Study your flashcards anywhere!

Download the official Cram app for free >

  • Shuffle
    Toggle On
    Toggle Off
  • Alphabetize
    Toggle On
    Toggle Off
  • Front First
    Toggle On
    Toggle Off
  • Both Sides
    Toggle On
    Toggle Off
  • Read
    Toggle On
    Toggle Off
Reading...
Front

How to study your flashcards.

Right/Left arrow keys: Navigate between flashcards.right arrow keyleft arrow key

Up/Down arrow keys: Flip the card between the front and back.down keyup key

H key: Show hint (3rd side).h key

A key: Read text to speech.a key

image

Play button

image

Play button

image

Progress

1/5

Click to flip

5 Cards in this Set

  • Front
  • Back
SPV
Use of an SPV is critical to the creation of ABS, because the SPV stands between the sponsor of the underlying loans and the issuer (the trust) of the securities. The key structural feature of an SPV, which enables it to insulate the trust from the sponsor, is bankruptcy remoteness. This is normally achieved by a “true sale” of the loans to the SPV by the sponsor. This means that the sponsor no longer has ownership rights to the loans, such that a trustee in bankruptcy of the sponsor would be unable to recover the loans or their proceeds. As a result, the ABS-issuing trust’s ability to pay interest and principal should remain intact even if the sponsor were to fail
credit enhancement
Excess Spread
Excess spread." Sometimes referred to as the "equity" in an ABS transaction, excess spread is the difference between the average coupon (or interest rate) on the underlying loans and the coupon on the ABS. For example, if a pool of auto loans has an average interest rate of 5% and the ABS created from those loans pay a coupon of 4%, the excess spread in the ABS transaction would be 1%. This 1% cushion can be used to cover initial losses or payment delays on the auto loans so that investors are not affected.
credit enhancement
Senior/subordinate" structure
Senior/subordinate" structure. This credit enhancement involves creating different classes of securities in an ABS so that investors in one or more classes of senior securities have priority over the investors in the other, subordinate classes. In other words, losses on the loans would first affect investors in the subordinate securities. Reflecting their respective credit risk, the senior securities would usually receive the highest credit ratings and offer the lowest yields to investors, while the subordinate classes would be rated below that and offer higher yields to investors.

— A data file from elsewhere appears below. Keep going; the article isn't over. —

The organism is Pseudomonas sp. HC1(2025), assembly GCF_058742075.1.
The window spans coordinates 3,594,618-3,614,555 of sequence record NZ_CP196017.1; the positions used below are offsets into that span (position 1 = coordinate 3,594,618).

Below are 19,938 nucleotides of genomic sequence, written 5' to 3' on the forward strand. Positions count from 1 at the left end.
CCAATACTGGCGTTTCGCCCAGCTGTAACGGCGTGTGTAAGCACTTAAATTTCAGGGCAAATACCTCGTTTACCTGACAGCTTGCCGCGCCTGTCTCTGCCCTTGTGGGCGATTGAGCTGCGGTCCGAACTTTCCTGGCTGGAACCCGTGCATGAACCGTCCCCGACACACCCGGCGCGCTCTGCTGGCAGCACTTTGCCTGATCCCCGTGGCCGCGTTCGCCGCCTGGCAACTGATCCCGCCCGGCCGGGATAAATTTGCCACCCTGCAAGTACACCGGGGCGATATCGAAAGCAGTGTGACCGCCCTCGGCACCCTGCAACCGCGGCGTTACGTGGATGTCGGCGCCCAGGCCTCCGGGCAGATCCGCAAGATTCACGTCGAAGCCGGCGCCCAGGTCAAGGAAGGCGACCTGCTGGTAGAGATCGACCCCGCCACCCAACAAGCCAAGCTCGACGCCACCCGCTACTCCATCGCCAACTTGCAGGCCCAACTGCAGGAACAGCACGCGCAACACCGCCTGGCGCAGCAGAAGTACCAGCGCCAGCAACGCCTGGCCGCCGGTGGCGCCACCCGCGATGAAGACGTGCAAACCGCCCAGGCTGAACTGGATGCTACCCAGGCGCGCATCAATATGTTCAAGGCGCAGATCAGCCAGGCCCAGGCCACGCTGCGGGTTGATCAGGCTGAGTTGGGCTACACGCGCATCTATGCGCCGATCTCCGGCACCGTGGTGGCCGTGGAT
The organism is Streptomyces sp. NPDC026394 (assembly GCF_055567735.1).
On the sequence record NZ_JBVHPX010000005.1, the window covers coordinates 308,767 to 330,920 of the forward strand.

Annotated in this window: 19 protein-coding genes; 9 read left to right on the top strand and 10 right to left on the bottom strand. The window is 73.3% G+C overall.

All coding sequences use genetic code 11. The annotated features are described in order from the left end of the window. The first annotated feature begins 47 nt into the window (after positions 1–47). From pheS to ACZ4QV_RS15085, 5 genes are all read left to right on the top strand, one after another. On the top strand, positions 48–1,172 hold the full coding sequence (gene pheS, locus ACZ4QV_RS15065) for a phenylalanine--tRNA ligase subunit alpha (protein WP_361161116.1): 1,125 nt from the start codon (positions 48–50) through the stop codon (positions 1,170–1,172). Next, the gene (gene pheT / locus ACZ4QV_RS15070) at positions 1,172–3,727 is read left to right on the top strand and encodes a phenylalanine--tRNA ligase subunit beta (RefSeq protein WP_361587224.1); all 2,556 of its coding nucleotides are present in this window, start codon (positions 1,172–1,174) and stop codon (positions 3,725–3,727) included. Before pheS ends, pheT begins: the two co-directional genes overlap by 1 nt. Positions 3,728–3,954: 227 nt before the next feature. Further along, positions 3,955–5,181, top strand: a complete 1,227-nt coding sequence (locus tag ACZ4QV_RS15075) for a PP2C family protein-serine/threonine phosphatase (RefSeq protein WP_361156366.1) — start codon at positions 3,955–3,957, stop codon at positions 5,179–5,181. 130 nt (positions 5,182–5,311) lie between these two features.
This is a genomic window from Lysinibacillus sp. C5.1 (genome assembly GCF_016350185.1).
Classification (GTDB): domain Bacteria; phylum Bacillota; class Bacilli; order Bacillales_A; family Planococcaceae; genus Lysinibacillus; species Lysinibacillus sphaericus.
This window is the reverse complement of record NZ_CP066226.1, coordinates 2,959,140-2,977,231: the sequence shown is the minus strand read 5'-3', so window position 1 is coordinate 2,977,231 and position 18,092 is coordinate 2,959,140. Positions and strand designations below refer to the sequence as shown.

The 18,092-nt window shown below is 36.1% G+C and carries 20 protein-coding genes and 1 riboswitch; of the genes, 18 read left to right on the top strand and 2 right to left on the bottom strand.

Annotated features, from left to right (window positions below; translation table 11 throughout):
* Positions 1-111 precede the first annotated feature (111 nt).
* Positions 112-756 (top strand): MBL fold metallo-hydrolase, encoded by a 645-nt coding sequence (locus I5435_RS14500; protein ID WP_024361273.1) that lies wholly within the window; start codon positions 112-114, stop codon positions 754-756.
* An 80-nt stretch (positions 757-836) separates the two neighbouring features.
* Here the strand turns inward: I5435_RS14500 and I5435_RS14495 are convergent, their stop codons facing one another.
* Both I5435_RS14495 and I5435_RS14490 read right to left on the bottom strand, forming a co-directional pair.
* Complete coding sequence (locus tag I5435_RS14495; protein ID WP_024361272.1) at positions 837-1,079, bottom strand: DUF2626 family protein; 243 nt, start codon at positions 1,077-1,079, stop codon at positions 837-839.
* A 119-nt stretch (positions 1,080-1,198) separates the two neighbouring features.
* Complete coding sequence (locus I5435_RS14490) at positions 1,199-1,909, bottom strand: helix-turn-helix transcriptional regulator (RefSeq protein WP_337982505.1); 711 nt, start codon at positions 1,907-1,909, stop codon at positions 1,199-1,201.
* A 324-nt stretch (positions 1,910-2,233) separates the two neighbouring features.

• Financial guarantee. Also known as a "wrap," a financial guarantee is bond insurance purchased by the originator to protect investors against all losses and therefore make the bonds more attractive to investors. Providers include monoline insurance companies, such as MBIA, FGIC and AMBAC, as well as the mortgage agency Fannie Mae.
credit enhancement
Financial guarantee
• Financial guarantee. Also known as a "wrap," a financial guarantee is bond insurance purchased by the originator to protect investors against all losses and therefore make the bonds more attractive to investors. Providers include monoline insurance companies, such as MBIA, FGIC and AMBAC, as well as the mortgage agency Fannie Mae.
credit enhancement
Mortgage Insurance
• Mortgage Insurance ("MI"). Like financial guarantees, mortgage insurance protects investors from losses. However, instead of covering the securities, mortgage insurance covers the individual mortgages. Most commonly purchased by the lender when a mortgage is originated, MI typically covers the first 20-25% of losses on a mortgage. With the advent of subprime mortgages, however, ABS issuers can use MI "pool policies" to add first loss coverage of varying degrees to a collateral pool backing a securitization. Providers include MGIC, Radian, FSA and RMIC.